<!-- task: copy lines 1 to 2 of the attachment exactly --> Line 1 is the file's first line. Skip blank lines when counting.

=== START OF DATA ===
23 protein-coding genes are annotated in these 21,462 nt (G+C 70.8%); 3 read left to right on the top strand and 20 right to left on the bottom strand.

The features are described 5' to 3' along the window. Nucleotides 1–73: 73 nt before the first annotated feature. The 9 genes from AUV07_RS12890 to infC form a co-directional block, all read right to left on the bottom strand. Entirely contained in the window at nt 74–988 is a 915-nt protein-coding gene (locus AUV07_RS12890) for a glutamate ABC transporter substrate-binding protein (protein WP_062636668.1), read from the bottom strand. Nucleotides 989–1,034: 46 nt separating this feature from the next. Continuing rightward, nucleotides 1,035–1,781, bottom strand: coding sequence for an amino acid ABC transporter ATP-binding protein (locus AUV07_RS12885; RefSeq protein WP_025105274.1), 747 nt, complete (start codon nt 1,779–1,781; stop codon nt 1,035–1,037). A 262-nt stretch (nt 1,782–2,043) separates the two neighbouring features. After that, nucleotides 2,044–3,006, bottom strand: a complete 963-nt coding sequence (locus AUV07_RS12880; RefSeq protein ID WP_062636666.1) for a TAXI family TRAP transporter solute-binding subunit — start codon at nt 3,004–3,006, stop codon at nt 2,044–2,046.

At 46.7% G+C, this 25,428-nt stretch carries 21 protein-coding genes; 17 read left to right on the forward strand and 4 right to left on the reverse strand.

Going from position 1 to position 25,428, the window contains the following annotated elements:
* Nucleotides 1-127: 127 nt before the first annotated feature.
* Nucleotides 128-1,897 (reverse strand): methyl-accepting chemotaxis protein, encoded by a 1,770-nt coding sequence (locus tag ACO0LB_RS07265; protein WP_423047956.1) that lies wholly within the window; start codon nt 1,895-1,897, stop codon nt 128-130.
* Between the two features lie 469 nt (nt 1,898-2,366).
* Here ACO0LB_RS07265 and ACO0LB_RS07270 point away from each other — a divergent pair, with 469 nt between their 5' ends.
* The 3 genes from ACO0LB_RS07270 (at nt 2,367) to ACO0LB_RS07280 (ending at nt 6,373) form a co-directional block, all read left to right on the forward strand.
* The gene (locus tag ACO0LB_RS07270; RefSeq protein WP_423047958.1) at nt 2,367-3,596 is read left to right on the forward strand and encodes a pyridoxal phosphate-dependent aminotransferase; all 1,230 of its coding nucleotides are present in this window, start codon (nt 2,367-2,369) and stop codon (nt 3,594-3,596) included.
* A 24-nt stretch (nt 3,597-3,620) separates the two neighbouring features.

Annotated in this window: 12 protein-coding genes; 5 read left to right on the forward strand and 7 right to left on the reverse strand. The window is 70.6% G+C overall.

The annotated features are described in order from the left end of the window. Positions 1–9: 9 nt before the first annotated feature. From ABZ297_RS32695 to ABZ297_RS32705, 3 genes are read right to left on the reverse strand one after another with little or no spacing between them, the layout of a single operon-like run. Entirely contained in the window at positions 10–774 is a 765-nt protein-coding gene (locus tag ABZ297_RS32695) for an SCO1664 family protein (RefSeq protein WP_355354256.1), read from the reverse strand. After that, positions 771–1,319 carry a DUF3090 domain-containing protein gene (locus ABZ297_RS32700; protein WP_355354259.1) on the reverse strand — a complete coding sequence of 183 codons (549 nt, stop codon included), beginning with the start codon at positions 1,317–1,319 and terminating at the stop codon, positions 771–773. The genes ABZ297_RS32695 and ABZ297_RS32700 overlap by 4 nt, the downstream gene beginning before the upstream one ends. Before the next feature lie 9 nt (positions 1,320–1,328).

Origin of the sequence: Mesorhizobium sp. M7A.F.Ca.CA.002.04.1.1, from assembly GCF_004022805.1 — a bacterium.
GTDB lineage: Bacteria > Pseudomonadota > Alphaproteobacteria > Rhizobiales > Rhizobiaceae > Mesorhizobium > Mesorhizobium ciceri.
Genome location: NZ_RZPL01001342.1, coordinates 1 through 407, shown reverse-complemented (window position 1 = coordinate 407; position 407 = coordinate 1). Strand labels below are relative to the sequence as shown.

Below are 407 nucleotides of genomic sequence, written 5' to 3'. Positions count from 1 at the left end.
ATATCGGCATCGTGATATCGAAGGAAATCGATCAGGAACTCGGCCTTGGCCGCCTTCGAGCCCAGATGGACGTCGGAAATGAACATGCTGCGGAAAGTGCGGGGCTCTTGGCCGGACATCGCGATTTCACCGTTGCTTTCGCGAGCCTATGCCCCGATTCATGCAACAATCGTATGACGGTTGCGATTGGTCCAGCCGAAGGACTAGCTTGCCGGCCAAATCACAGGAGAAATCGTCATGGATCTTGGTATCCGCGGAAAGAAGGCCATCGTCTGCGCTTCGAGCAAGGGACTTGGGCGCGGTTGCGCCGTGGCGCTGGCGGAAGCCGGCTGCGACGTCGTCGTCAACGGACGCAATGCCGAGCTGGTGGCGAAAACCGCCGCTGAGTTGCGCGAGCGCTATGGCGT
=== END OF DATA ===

23 protein-coding genes are annotated in these 21,462 nt (G+C 70.8%); 3 read left to right on the top strand and 20 right to left on the bottom strand.

The features are described 5' to 3' along the window. Nucleotides 1–73: 73 nt before the first annotated feature. The 9 genes from AUV07_RS12890 to infC form a co-directional block, all read right to left on the bottom strand. Entirely contained in the window at nt 74–988 is a 915-nt protein-coding gene (locus AUV07_RS12890) for a glutamate ABC transporter substrate-binding protein (protein WP_062636668.1), read from the bottom strand. Nucleotides 989–1,034: 46 nt separating this feature from the next. Continuing rightward, nucleotides 1,035–1,781, bottom strand: coding sequence for an amino acid ABC transporter ATP-binding protein (locus AUV07_RS12885; RefSeq protein WP_025105274.1), 747 nt, complete (start codon nt 1,779–1,781; stop codon nt 1,035–1,037). A 262-nt stretch (nt 1,782–2,043) separates the two neighbouring features. After that, nucleotides 2,044–3,006, bottom strand: a complete 963-nt coding sequence (locus AUV07_RS12880; RefSeq protein ID WP_062636666.1) for a TAXI family TRAP transporter solute-binding subunit — start codon at nt 3,004–3,006, stop codon at nt 2,044–2,046.